After a brief illness, my mother died at age 47, before she really got to know her daughter-in-law or take joy in her grandchildren. I wanted so desperately to believe in eternal life, to be reassured that someday we would all be together again. A short time later I discovered Dr. Kenneth Moody’s book, Life After Life, the one in which he coined the expression “near-death experience” and I began reading on the topic. Many of these individuals reported meeting deceased loved ones or a bright light providing unconditional love. They often recognized the light as Christ. About ten years later, I published a study of chaplains and pastors. Almost three-quarters of them indicated that a parishioner had shared an account of coming close to death or had a clinical death and been resuscitated. Ninety-two percent of the respondents said that the accounts they had heard contained the same features as those reported in Dr. Moody’s book. Eighty-six percent said that the “experiencers” seemed to be less afraid of dying and the majority of them were more religious than they had been before the experience. Needless to say, the topic of near-death experiences caught my interest!
What started you on your writing journey?
In high school, I had an amazing English teacher who loved to read and assigned us whole novels to discuss. She recently celebrated her 100th birthday and still remembers where each of her students sat in her classroom. She reads constantly and recommends books to me even to this day.
What is the quirkiest thing you’ve ever done?
Several years ago I traveled to Romania and worked on an archaeological project excavating the foundation of an old Roman fort close to what used to be the Danube but now is about 30 miles from it. The fort was deserted approximately 400 AD.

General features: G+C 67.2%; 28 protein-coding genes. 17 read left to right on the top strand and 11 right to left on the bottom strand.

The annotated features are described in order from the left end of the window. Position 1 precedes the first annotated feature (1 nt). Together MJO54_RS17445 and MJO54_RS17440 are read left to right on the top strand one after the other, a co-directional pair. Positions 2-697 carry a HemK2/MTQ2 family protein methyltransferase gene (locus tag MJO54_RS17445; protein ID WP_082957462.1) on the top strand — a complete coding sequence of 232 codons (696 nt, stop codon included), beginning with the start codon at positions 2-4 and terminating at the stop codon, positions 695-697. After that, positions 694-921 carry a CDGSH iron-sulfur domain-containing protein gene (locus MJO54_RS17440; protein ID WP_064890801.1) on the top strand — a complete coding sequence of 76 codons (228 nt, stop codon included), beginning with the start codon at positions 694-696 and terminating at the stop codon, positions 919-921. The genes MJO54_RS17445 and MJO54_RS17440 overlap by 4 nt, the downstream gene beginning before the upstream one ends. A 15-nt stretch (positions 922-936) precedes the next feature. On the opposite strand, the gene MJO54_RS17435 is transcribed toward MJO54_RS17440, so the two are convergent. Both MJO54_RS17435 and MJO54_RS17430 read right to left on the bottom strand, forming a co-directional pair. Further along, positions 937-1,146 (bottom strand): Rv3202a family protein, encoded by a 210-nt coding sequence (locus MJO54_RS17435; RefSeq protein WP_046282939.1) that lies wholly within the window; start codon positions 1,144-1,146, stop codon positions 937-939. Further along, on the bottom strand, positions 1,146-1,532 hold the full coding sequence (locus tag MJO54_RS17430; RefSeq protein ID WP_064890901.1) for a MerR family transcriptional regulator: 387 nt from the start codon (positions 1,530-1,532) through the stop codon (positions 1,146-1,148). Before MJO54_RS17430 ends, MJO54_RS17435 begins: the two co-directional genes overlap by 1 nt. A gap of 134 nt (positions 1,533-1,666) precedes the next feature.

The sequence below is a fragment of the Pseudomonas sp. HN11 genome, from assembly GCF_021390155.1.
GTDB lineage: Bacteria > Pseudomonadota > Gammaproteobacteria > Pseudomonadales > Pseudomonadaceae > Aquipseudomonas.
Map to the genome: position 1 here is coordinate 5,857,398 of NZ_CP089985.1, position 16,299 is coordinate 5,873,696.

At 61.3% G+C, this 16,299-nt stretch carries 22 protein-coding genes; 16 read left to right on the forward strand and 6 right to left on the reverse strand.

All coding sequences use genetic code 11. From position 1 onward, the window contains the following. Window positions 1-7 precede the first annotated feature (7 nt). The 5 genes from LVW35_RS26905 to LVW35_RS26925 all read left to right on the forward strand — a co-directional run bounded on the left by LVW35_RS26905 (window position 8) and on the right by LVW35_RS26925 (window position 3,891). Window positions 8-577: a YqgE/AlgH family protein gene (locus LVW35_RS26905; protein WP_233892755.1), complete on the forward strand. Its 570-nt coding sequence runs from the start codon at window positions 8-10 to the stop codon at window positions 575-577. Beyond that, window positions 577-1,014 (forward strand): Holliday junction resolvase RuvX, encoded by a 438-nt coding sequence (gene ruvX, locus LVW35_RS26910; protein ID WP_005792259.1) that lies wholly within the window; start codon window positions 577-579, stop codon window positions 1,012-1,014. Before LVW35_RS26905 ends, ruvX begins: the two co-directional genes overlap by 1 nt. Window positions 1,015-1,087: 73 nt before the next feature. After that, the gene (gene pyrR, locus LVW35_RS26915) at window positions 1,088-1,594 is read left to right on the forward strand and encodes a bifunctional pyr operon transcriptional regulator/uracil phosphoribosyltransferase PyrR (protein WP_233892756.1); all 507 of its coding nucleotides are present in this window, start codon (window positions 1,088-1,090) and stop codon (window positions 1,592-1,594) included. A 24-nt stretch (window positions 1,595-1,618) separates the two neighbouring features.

Are there spiritual themes that you like to write about?
I don’t know whether this is a theme or not, but it seems to me that, at least in this country, it is easy to profess being a Christian but tremendously difficult to walk the walk each hour of the day, in every decision we make. I think I know why this happens, but that still doesn
’t make it any less difficult. That notion contains many seeds for projects.
Are you currently working on any other writing projects?
I have a contract to write a nonfiction text on emotional abuse. I wrote one many years ago on that subject but it wasn’t promoted very well and is now out of print. Emotional mistreatment is very damaging and leaves its mark on all of its victims—in ways they don’t always recognize.
When is A Ghost’s Story out and can you tell us about it?
My novel became available as a paperback in late August and the Kindle edition was released on September 2. Here are some of the issues that it deals with: What would it be like to be a ghost, to be caught between the world you knew and the next world? What if the ghost story didn’t involve anything eerie, or creepy, and didn’t try to frighten anyone? What if it described a husband’s love for his family and how he tried to care for them in his absence? Could the story to be inspirational as well? (Think the Jimmy Stewart movie, It’s a Wonderful Life!) And finally, could the story stimulate discussion, not only about what we know and believe about death, but also about the Great Deceiver?
David Royce is giving away a copy of A Ghost's Story. To be entered in the giveaway, leave a comment along with your email address. You can enter the book giveaway twice—once on each Spotlight post for the author. Please note: The giveaway is for U.S. addresses only.